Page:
On occasion, a potential sponsor will ask the applicant to cite the
University's contribution to the cost of a proposed program or
project. This is most often referred to as Cost-Sharing.
Frequently, University cost-sharing is accomplished through the
cost of faculty salaries (along with associated benefits costs and
indirect costs) that might otherwise be charged to the grant or
contract. Other means of cost-sharing are also possible. Whatever
the proposed cost to be shared or incurred by the University,
commitments should be made in consultation with one's Chair, Dean
and the Office of Grants and Sponsored Research.
"Matching" is a form of cost-sharing. Normally, when a sponsor
imposes "Matching Fund" requirements it means that the sponsor will
pay only a previously agreed upon portion of an expense. For
example, it is common in the case of instrumentation awards or
equipment grants that sponsors will issue a type of formula
matching grant. The University might be required to pay a dollar
for each dollar received toward the purchase of a specific
instrument. Sometimes the formula might be more-favorable to the
University, such as two-dollars awarded in return for each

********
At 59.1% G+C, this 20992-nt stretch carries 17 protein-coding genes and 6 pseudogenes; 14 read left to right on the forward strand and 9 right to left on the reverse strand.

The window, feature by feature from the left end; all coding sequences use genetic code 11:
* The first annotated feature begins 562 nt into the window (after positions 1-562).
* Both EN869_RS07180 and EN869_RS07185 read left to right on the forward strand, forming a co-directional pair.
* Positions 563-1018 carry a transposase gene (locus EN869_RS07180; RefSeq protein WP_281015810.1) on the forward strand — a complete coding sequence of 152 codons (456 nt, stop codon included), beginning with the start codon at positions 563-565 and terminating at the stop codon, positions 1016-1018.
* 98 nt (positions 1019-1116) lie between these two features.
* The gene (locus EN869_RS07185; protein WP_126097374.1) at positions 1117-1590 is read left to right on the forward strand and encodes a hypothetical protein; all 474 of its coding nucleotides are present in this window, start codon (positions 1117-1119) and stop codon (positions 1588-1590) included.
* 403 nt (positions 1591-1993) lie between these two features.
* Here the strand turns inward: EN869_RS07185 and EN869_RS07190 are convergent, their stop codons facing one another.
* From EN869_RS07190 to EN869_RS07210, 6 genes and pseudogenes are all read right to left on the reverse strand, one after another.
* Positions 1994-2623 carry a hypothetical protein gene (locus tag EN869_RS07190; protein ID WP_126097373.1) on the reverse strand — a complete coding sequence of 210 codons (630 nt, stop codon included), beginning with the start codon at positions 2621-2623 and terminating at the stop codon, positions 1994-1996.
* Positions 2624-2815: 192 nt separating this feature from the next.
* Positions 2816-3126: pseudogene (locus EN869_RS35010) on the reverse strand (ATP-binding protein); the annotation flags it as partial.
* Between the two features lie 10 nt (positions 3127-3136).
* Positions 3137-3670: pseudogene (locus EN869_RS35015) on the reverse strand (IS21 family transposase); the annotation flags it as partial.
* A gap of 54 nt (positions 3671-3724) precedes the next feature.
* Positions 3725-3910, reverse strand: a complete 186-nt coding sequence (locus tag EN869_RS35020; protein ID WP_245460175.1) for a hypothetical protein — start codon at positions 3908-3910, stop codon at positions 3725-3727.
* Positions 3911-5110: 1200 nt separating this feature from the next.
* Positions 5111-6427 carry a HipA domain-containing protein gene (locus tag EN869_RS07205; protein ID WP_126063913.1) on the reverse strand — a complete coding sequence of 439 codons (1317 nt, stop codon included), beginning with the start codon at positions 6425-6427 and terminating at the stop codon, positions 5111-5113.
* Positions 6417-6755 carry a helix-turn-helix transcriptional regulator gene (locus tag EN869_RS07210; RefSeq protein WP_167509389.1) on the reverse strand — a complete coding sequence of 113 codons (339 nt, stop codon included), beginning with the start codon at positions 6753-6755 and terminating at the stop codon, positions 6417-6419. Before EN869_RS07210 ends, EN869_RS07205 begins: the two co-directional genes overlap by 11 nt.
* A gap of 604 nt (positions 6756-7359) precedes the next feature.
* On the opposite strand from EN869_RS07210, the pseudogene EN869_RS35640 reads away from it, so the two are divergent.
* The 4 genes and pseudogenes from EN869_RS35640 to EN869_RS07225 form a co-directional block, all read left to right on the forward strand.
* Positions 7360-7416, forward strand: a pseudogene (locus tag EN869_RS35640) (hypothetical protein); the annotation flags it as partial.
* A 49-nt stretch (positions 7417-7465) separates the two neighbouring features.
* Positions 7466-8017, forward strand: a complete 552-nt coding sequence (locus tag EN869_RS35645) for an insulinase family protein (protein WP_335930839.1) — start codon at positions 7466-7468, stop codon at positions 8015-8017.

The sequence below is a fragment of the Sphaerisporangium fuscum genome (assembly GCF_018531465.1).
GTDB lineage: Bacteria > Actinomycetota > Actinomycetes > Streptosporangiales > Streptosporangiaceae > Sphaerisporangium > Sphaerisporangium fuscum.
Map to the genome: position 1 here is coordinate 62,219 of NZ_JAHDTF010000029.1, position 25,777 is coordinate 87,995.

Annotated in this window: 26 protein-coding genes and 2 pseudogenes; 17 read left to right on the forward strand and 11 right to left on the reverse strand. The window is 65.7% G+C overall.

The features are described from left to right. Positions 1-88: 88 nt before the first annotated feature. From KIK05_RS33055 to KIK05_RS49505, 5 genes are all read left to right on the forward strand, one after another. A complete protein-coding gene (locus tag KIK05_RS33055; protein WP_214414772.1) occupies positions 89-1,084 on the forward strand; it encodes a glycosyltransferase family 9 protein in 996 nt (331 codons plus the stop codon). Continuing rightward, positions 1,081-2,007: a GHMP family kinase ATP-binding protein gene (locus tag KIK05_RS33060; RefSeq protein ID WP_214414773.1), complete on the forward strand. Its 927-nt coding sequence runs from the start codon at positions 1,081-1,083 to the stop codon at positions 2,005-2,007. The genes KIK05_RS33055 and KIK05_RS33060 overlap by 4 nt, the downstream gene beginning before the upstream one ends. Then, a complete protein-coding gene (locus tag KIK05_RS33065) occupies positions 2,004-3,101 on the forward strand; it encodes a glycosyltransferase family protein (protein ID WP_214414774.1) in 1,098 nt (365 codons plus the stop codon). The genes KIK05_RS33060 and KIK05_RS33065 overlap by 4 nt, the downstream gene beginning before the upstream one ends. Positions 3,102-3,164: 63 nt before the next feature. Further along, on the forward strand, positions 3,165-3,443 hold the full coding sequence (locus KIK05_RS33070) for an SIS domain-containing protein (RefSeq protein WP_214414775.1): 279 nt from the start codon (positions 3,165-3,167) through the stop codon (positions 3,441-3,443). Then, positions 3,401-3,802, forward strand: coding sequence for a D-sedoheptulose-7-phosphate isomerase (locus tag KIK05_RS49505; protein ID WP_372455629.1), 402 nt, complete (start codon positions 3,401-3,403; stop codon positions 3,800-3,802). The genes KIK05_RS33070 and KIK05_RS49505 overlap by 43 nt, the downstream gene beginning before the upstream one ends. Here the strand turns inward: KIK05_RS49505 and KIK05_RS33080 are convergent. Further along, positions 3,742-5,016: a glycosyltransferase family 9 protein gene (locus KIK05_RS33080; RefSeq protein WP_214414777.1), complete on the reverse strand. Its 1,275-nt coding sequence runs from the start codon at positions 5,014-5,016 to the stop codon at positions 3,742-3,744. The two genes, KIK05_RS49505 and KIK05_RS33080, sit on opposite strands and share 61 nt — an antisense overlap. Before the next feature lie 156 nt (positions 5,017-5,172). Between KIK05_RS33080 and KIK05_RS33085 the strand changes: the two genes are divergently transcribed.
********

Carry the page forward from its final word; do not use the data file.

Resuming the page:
University-dollar spent. Whatever the ratio, the University's
contribution would be considered "Matching Funds."
It is important to keep the following points in mind, on matters
relating to Cost-Sharing and Matching Funds:
- Cost-sharing should be verifiable through the University's
- Normally, cost-sharing must be accomplished during the period
of one's grant or contract - not earlier, and not later.
- In most cases, a single expense cannot be cited as cost-sharing
on more than one grant or project.
- With few exceptions, federal grants cannot be used as
cost-sharing on other federal or federal-flow-through grants and
contracts. These conditions are outlined in a document issued by
the federal government, OMB Circular A-110 (Uniform Administration
Requirements for Grants and Other Agreements with Institutions of